At every stop, Greg Tagert said he saw Willis improve, and even after a quiet showing at the tail end of the 2016 campaign, he decided to bring Willis back for the 2017 season. In his first full year, Wilson batted .319 with a team-high eight home runs and became the second player in franchise history to be named the American Association Rookie of the Year.
His strong play carried over into the 2018 season, in which he was named the RailCats’ Most Valuable Player, and helped the team earn 59 wins before falling to St. Paul in the North Division Championship Series. Willis batted .297 with a team-high 98 hits, tying for the team-high with nine homers, and also had 50 runs and 50 RBIs.
This year, Willis registered the second multi-homer game of his career in a 5-1 victory over Fargo-Moorhead at the U.S. Steel Yard. Entering Saturday's home doubleheader against Chicago, he held a .279 batting average with 55 hits, 34 runs, 37 RBIs, 10 stolen bases and a team-high five home runs.
His roommate, Shane Prance, isn’t surprised.
Prance played alongside Willis at Purdue North Central and also coached him. He said the work ethic and relentlessness Willis has shown throughout his career with the RailCats was also evident when he was breaking records for the Panthers.
“I don’t know anybody who’s more persistent and more driven,” said Prance, who is now an associate head coach at Purdue Northwest. “When he has his mind set to something, he gets it. He’s been playing ball for a long time obviously, and he’s just keeping the dream alive.”
Wilfredo Gimenez has been Willis’ teammate for nearly all of his tenure with the RailCats, and the team’s starting catcher has a lot of respect for the way Willis approaches the game. As a 10-year professional player and veteran leader, Gimenez said one of his main roles is to set an example for the rest of the team.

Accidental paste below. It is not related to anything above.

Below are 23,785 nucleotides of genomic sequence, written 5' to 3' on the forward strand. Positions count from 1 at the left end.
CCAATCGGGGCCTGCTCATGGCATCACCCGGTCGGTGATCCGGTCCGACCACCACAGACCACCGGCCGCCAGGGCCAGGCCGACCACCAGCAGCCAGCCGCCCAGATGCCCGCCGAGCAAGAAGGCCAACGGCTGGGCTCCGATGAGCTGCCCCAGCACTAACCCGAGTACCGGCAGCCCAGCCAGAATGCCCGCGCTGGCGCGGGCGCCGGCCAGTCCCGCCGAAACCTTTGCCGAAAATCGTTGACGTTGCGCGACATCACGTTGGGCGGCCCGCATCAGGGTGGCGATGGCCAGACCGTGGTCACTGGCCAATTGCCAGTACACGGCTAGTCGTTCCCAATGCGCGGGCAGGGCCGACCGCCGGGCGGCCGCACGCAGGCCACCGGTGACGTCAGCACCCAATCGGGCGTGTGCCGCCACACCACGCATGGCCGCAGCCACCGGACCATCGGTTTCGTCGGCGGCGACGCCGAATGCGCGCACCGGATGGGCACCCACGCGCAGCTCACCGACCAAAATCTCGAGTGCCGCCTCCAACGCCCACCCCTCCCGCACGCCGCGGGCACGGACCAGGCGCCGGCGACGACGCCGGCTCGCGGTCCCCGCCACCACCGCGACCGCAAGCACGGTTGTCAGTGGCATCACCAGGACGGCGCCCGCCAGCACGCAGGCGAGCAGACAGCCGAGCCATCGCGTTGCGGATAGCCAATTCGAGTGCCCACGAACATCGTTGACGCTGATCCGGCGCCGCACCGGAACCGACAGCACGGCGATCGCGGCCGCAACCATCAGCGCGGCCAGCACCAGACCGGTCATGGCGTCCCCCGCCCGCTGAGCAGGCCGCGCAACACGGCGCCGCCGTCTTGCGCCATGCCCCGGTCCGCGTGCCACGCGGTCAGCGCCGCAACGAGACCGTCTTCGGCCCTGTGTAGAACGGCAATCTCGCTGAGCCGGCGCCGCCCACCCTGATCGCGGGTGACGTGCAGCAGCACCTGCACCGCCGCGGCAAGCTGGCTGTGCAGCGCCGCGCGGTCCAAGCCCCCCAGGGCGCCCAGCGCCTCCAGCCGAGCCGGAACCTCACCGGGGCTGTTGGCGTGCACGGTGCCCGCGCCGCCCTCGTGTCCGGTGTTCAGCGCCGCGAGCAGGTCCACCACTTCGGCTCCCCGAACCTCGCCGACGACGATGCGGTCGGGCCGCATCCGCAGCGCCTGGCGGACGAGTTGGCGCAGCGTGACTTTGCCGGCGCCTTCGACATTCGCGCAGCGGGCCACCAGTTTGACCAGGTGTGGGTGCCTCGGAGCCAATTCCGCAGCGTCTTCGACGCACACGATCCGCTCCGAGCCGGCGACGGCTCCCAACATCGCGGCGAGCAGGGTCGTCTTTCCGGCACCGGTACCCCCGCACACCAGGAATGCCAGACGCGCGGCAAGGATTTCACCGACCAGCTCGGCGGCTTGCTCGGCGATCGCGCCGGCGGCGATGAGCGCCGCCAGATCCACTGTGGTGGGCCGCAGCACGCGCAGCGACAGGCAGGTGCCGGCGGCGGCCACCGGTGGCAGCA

However, when it comes to Willis, Gimenez has never had to question his effort or attitude. Despite a slow start last season, Gimenez said Willis’ dedication didn’t waver, and he eventually put together one of the best campaigns of his budding career.
“I remember he was struggling for the first half, and after that he flipped the switch and started hitting .300,” Gimenez said. “He’s a really cool guy, especially when he goes into the game. He’s just impressive, and he always likes to work out. He’s the first guy to come to the stadium. He always has to do something to get better.”
Willis said he doesn’t know how he’ll feel when he arrives in St. Paul, Minnesota, for the All-Star Game on Tuesday. He anticipates having some nerves before playing at CHS Field. But regardless of that, he plans to use the marquee achievement as another stepping stone.
“The ultimate goal for my career is to become the best baseball player that I can,” Willis said. “Whether I make it to the big leagues, that might be a higher power that decides that. But if I can get to a point in my career where I feel like I’ve accomplished everything I’ve set out to accomplish, that’s all I’m really looking for.”